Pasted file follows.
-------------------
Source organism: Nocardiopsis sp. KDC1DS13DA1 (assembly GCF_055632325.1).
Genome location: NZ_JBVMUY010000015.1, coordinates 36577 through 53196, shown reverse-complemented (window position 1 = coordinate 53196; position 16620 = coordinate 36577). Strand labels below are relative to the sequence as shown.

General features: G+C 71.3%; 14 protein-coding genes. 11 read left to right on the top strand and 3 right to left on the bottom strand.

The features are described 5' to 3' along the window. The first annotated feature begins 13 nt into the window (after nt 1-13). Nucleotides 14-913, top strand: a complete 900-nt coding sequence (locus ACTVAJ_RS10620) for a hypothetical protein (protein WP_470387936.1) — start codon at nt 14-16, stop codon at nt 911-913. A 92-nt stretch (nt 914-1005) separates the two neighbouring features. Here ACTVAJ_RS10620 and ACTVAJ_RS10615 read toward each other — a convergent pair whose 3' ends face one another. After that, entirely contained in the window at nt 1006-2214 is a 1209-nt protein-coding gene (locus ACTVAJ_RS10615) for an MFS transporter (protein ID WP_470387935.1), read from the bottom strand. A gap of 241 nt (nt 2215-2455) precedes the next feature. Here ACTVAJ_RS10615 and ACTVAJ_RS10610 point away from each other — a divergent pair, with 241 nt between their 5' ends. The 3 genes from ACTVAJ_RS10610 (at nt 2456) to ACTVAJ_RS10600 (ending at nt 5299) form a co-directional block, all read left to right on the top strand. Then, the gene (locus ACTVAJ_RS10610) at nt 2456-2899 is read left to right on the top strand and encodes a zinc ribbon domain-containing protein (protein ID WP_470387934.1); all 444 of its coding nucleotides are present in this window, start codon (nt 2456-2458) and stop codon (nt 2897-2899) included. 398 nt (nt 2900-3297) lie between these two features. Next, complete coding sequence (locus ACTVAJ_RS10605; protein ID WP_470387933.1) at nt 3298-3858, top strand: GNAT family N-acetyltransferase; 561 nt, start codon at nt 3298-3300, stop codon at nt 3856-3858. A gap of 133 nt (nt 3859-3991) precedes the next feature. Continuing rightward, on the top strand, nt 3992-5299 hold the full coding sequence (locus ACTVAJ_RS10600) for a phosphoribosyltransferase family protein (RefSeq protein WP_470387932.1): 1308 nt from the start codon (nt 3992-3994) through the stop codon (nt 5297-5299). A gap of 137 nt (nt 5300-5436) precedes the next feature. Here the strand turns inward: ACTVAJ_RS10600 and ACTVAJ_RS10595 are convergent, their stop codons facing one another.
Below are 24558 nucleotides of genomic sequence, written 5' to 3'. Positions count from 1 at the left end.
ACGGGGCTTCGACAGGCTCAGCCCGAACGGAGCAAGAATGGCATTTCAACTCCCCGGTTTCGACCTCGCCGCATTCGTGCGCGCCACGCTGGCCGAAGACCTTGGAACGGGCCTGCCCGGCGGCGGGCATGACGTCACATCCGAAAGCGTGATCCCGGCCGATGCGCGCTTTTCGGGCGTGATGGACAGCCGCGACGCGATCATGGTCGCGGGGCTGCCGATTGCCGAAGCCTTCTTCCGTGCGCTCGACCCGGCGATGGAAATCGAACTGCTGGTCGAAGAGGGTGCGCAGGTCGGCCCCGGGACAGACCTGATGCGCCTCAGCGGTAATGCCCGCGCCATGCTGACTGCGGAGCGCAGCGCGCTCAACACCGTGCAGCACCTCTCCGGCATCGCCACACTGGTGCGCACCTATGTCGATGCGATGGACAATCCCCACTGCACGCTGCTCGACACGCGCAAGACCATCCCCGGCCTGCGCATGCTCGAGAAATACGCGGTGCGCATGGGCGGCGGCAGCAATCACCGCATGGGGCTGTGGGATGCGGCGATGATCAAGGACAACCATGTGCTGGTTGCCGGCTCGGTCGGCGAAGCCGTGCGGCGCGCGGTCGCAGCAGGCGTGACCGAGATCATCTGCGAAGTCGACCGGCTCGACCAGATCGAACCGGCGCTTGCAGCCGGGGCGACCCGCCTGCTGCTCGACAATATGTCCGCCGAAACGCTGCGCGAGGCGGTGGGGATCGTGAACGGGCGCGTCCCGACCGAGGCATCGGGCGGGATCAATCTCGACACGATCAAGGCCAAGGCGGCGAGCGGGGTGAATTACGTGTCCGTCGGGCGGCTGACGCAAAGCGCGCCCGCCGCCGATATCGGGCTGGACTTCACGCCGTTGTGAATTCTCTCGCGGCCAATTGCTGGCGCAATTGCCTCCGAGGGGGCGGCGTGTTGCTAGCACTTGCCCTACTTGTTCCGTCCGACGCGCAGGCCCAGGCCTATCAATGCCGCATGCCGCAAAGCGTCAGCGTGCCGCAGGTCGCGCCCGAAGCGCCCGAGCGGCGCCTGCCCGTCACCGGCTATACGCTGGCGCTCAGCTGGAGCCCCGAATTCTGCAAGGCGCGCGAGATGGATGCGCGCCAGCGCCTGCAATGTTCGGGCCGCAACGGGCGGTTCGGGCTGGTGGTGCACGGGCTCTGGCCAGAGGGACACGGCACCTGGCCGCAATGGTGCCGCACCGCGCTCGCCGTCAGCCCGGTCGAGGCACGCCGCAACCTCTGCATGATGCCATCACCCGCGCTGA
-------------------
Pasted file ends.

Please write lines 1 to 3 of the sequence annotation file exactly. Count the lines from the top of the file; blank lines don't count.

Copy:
Source organism: Nocardiopsis sp. KDC1DS13DA1 (assembly GCF_055632325.1).
Genome location: NZ_JBVMUY010000015.1, coordinates 36577 through 53196, shown reverse-complemented (window position 1 = coordinate 53196; position 16620 = coordinate 36577). Strand labels below are relative to the sequence as shown.

General features: G+C 71.3%; 14 protein-coding genes. 11 read left to right on the top strand and 3 right to left on the bottom strand.